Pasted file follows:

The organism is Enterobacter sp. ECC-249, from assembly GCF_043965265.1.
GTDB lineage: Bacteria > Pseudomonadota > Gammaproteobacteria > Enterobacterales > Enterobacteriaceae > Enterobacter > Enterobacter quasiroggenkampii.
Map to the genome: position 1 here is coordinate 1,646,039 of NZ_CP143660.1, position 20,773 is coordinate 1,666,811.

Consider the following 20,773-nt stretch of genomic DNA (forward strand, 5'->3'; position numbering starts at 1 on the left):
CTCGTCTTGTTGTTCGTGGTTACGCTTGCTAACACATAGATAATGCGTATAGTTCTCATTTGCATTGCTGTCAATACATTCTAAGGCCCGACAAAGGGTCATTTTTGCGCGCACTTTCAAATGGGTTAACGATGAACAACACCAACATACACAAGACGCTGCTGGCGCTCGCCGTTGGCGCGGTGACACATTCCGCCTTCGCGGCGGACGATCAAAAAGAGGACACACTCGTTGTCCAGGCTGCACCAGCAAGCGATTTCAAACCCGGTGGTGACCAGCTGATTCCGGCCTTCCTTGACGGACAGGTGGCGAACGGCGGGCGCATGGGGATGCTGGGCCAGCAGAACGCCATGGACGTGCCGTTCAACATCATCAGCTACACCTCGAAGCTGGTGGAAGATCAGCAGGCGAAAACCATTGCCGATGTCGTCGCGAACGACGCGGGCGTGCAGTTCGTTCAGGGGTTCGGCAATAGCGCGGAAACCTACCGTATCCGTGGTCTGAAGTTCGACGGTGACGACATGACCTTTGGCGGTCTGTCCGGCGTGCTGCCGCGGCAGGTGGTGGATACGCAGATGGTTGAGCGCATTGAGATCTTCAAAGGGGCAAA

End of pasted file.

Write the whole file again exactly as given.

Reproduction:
The organism is Enterobacter sp. ECC-249, from assembly GCF_043965265.1.
GTDB lineage: Bacteria > Pseudomonadota > Gammaproteobacteria > Enterobacterales > Enterobacteriaceae > Enterobacter > Enterobacter quasiroggenkampii.
Map to the genome: position 1 here is coordinate 1,646,039 of NZ_CP143660.1, position 20,773 is coordinate 1,666,811.

Consider the following 20,773-nt stretch of genomic DNA (forward strand, 5'->3'; position numbering starts at 1 on the left):
CTCGTCTTGTTGTTCGTGGTTACGCTTGCTAACACATAGATAATGCGTATAGTTCTCATTTGCATTGCTGTCAATACATTCTAAGGCCCGACAAAGGGTCATTTTTGCGCGCACTTTCAAATGGGTTAACGATGAACAACACCAACATACACAAGACGCTGCTGGCGCTCGCCGTTGGCGCGGTGACACATTCCGCCTTCGCGGCGGACGATCAAAAAGAGGACACACTCGTTGTCCAGGCTGCACCAGCAAGCGATTTCAAACCCGGTGGTGACCAGCTGATTCCGGCCTTCCTTGACGGACAGGTGGCGAACGGCGGGCGCATGGGGATGCTGGGCCAGCAGAACGCCATGGACGTGCCGTTCAACATCATCAGCTACACCTCGAAGCTGGTGGAAGATCAGCAGGCGAAAACCATTGCCGATGTCGTCGCGAACGACGCGGGCGTGCAGTTCGTTCAGGGGTTCGGCAATAGCGCGGAAACCTACCGTATCCGTGGTCTGAAGTTCGACGGTGACGACATGACCTTTGGCGGTCTGTCCGGCGTGCTGCCGCGGCAGGTGGTGGATACGCAGATGGTTGAGCGCATTGAGATCTTCAAAGGGGCAAA